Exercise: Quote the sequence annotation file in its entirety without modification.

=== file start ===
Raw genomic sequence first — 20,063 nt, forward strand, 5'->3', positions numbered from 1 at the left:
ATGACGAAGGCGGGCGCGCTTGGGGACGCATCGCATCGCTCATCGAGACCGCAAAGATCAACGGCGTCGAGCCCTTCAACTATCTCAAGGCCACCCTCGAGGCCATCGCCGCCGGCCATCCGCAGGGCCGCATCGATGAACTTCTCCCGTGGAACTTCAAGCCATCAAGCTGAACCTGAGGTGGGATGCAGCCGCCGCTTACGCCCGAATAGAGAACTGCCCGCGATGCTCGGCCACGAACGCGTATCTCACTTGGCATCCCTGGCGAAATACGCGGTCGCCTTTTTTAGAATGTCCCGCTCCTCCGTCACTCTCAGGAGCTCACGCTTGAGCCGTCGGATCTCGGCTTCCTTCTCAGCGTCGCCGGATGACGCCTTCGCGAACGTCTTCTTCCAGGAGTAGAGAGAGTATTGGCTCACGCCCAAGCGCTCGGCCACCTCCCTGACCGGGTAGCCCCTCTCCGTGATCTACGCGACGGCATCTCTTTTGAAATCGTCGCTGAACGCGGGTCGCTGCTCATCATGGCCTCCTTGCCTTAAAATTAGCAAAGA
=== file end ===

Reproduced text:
Raw genomic sequence first — 20,063 nt, forward strand, 5'->3', positions numbered from 1 at the left:
ATGACGAAGGCGGGCGCGCTTGGGGACGCATCGCATCGCTCATCGAGACCGCAAAGATCAACGGCGTCGAGCCCTTCAACTATCTCAAGGCCACCCTCGAGGCCATCGCCGCCGGCCATCCGCAGGGCCGCATCGATGAACTTCTCCCGTGGAACTTCAAGCCATCAAGCTGAACCTGAGGTGGGATGCAGCCGCCGCTTACGCCCGAATAGAGAACTGCCCGCGATGCTCGGCCACGAACGCGTATCTCACTTGGCATCCCTGGCGAAATACGCGGTCGCCTTTTTTAGAATGTCCCGCTCCTCCGTCACTCTCAGGAGCTCACGCTTGAGCCGTCGGATCTCGGCTTCCTTCTCAGCGTCGCCGGATGACGCCTTCGCGAACGTCTTCTTCCAGGAGTAGAGAGAGTATTGGCTCACGCCCAAGCGCTCGGCCACCTCCCTGACCGGGTAGCCCCTCTCCGTGATCTACGCGACGGCATCTCTTTTGAAATCGTCGCTGAACGCGGGTCGCTGCTCATCATGGCCTCCTTGCCTTAAAATTAGCAAAGA